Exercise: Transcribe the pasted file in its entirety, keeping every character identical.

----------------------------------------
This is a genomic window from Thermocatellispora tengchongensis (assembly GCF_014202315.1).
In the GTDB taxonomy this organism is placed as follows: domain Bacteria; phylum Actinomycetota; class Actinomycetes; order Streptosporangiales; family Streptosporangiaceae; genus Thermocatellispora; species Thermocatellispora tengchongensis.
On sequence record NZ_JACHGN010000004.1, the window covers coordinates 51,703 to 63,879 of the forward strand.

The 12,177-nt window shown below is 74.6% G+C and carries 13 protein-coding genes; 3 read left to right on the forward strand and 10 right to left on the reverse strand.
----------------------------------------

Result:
This is a genomic window from Thermocatellispora tengchongensis (assembly GCF_014202315.1).
In the GTDB taxonomy this organism is placed as follows: domain Bacteria; phylum Actinomycetota; class Actinomycetes; order Streptosporangiales; family Streptosporangiaceae; genus Thermocatellispora; species Thermocatellispora tengchongensis.
On sequence record NZ_JACHGN010000004.1, the window covers coordinates 51,703 to 63,879 of the forward strand.

The 12,177-nt window shown below is 74.6% G+C and carries 13 protein-coding genes; 3 read left to right on the forward strand and 10 right to left on the reverse strand.